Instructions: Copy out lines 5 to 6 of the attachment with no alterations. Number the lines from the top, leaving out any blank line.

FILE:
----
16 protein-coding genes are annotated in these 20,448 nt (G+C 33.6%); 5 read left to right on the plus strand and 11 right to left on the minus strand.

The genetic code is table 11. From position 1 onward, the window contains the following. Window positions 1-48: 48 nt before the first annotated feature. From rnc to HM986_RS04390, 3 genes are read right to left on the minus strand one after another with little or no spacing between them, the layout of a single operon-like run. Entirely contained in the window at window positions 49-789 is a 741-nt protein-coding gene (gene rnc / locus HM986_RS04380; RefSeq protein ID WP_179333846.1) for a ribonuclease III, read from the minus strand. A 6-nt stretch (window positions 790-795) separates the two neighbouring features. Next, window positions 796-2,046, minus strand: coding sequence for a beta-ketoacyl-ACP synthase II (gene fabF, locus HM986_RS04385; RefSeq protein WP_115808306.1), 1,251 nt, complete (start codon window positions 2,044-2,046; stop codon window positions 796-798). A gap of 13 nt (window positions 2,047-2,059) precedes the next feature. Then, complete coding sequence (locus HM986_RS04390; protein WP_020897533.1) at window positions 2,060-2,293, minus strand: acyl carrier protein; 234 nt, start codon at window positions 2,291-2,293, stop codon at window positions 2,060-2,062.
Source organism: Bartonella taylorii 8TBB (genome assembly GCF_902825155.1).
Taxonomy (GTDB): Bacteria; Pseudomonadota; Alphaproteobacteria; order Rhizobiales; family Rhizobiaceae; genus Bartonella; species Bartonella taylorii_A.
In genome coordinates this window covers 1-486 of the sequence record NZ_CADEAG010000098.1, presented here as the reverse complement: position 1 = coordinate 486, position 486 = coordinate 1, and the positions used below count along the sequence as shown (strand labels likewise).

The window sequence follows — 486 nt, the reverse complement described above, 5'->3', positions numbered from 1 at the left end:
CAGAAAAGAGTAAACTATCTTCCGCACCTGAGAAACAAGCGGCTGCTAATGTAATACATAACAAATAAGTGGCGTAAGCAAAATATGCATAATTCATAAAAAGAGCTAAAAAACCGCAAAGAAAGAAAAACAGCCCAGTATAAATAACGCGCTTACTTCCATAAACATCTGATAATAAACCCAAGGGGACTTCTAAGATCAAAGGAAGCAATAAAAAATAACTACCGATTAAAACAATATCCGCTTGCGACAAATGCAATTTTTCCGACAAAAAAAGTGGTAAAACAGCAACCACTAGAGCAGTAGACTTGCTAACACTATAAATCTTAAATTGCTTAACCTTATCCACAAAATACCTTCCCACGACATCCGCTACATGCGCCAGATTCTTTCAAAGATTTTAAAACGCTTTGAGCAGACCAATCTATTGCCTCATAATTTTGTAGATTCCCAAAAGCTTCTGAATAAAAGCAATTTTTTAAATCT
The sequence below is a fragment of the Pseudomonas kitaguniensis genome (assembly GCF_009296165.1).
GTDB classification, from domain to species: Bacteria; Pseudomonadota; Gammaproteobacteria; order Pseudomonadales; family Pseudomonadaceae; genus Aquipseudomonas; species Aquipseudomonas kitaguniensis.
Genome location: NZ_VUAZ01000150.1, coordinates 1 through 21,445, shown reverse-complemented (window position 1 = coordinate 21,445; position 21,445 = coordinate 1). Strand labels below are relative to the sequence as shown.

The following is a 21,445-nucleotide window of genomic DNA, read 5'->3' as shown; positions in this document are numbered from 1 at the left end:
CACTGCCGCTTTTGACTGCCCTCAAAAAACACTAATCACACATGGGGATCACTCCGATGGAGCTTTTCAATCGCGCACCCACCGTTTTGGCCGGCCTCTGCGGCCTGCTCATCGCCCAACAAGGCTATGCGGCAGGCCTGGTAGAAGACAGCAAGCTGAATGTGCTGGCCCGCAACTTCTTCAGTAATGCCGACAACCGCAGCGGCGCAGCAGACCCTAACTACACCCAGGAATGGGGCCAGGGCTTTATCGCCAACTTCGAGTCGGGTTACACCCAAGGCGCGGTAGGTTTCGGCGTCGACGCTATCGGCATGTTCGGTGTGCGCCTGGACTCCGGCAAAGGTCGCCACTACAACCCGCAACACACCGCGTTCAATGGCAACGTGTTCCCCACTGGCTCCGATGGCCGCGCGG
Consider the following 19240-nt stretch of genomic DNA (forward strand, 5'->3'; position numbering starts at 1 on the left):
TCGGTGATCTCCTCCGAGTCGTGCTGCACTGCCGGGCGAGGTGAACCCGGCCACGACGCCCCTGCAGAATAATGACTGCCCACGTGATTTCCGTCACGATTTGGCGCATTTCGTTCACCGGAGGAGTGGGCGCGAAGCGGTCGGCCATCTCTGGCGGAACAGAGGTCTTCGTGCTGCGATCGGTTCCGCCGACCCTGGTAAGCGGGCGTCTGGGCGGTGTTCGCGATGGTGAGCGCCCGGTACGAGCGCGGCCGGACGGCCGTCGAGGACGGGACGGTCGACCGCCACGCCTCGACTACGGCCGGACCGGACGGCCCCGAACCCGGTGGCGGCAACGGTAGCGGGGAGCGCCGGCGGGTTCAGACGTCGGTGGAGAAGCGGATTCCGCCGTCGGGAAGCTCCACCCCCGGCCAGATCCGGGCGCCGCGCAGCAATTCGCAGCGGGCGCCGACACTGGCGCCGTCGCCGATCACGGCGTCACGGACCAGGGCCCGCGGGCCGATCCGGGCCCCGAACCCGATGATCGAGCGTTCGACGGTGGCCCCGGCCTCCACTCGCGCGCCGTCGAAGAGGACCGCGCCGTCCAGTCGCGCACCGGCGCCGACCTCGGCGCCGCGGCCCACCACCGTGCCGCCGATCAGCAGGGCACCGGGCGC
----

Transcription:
In genome coordinates this window covers 1-486 of the sequence record NZ_CADEAG010000098.1, presented here as the reverse complement: position 1 = coordinate 486, position 486 = coordinate 1, and the positions used below count along the sequence as shown (strand labels likewise).

The window sequence follows — 486 nt, the reverse complement described above, 5'->3', positions numbered from 1 at the left end: